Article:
Socio-cultural Anthropological research involves the study of the behaviour of a specific group usually to serve a research hypothesis or theory. It emphasizes ethnography, or the collection of data via field-work and direct participatory observation of the group being studied, along with secondary methods such as survey and cross-cultural analysis. Anthropology majors not only have training in the collection of data related to human experience, but are also quite adept in compiling, interpreting, and reporting on their research. These same methods, which Anthropologists and social scientists have been implementing for centuries, have since been adopted by the bourgeoning industry of UX in their study of technology and those who use it. The term ‘Ethnography” itself, firs popularized by cultural anthropologists like Bronislaw Malinowski, has been adopted by the UX community to describe, quite rightly, their methods of research.


The parallels between UX research methods and those of Anthropologists are clear.

User Experience research aims to provide insights and understanding into the perspectives and wants of their users through qualitative and quantitative methods. User Experience research aims to provide insights and understanding into the perspectives and wants of their users through qualitative and quantitative methods. Anthropology has exactly the same motivations and cultivates very similar methods in attaining insight on those they study. So why have aspiring Anthropologists like myself never heard of UX?

In my four years of College, I don’t recall a single instance of hearing the term ‘User Experience’ or even ‘Applied Anthropology’, Not once did an advisor or professor relate the possibility of applying my degree and training in anthropology and social science to technology or business in a way that broke from the traditional model of Anthropology. In my experience, the jobs that I was informed that I could attain with my major were either academic or pertained to cultural research management, such as museum work. Why is this? In my opinion, it seems to me that the neglect in reporting professions in Applied Anthropology at the University level, and instead pushing students in the direction of careers that favour of classical and scholarly pursuits seems to go hand in hand with the general view of Anthropologists that private sector jobs and big-business/corporations are wholesale evil or inherently unethical. Coupled with this is the simple lack of transparency regarding the ability to implement Anthropological thought in a technological context and to online, as opposed to small-scale, communities.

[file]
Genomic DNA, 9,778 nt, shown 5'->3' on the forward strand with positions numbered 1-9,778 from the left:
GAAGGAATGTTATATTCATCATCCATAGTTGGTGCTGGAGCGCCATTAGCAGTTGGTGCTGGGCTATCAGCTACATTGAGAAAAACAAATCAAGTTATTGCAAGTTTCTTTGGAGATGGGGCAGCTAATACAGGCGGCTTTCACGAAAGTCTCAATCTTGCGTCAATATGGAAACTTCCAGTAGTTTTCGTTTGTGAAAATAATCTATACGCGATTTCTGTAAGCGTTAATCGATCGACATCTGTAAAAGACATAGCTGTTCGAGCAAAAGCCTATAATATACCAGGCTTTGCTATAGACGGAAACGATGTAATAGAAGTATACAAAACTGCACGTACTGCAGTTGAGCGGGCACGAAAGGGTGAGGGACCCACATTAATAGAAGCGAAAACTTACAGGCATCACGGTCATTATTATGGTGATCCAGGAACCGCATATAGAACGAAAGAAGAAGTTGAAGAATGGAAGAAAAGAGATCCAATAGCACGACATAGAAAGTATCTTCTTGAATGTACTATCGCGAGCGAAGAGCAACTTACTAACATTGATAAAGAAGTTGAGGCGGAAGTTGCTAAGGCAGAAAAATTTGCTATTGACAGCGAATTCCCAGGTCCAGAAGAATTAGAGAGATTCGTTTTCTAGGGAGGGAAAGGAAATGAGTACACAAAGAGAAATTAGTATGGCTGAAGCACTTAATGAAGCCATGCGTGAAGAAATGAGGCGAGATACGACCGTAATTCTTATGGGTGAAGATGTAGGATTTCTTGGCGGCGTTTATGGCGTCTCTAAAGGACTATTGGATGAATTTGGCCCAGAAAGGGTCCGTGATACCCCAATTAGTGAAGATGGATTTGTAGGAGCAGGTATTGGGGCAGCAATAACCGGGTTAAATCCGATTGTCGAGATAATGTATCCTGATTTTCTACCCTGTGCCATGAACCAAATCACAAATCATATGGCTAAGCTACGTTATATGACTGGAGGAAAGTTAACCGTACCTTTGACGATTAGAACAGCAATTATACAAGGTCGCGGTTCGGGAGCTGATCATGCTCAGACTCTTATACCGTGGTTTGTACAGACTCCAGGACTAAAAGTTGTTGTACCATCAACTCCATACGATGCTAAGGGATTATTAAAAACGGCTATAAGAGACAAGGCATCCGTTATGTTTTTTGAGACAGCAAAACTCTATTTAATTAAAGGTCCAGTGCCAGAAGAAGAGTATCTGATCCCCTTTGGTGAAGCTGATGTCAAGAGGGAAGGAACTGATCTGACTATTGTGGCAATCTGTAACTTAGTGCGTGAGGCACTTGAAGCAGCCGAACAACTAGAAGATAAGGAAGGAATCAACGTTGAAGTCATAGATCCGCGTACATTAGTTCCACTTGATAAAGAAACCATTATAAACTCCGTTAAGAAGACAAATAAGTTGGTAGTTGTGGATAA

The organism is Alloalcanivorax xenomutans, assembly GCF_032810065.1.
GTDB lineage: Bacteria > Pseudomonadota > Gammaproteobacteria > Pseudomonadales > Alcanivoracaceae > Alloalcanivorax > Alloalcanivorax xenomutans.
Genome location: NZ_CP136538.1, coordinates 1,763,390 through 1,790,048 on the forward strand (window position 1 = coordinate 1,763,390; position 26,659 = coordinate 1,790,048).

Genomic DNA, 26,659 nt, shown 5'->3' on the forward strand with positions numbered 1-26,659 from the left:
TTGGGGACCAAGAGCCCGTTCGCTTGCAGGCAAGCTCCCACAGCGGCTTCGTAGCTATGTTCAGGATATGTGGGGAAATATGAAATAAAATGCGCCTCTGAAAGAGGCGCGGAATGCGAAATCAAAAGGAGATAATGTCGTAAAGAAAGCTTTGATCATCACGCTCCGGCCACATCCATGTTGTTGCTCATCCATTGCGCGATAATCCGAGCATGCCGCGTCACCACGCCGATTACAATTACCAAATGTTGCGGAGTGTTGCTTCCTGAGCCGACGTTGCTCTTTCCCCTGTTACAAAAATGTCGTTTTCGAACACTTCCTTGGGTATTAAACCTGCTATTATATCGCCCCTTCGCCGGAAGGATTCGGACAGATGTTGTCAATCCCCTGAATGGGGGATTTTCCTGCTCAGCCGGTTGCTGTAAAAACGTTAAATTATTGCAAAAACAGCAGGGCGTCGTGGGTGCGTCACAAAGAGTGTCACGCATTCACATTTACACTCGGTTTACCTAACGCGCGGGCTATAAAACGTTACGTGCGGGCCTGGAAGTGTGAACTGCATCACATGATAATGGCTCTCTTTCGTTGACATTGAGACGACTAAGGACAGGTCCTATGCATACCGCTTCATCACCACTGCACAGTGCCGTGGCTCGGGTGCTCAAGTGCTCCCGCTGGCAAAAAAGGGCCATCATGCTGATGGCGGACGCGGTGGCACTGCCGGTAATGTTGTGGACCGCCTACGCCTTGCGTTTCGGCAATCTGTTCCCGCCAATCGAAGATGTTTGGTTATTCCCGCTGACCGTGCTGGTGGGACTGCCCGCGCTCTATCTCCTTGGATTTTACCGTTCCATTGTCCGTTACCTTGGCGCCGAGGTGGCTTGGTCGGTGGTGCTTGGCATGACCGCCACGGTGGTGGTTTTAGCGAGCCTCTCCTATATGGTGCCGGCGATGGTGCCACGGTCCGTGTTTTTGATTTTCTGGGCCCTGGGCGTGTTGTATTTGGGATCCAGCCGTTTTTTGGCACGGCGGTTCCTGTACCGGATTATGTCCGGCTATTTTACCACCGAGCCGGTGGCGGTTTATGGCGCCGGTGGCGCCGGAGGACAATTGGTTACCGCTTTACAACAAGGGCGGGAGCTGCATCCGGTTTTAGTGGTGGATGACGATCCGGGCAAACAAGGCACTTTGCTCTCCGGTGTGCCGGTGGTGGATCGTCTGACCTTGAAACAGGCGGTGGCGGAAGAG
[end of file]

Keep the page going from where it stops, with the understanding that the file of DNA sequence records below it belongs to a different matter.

So if you’re an Anthropology major or recent graduate, and like myself, are unsure about you future prospects, consider researching User Experience and other applied/digital anthropological careers. Look up if your university has a resident Applied Anthropologist, consider interning at a tech company, or conduct some independent research on online communities or social media. I think you might be surprised at how well suited you are. And if your business is looking to better understand your users and what they need or want in a product or service consider anthropologists –We’ve spent much of our academic career preparing for a job in UX without even knowing it.

Article by Juliette St Andrew, UX Researcher @ UX Connections

This article was originally published on:

www.uxconnections.com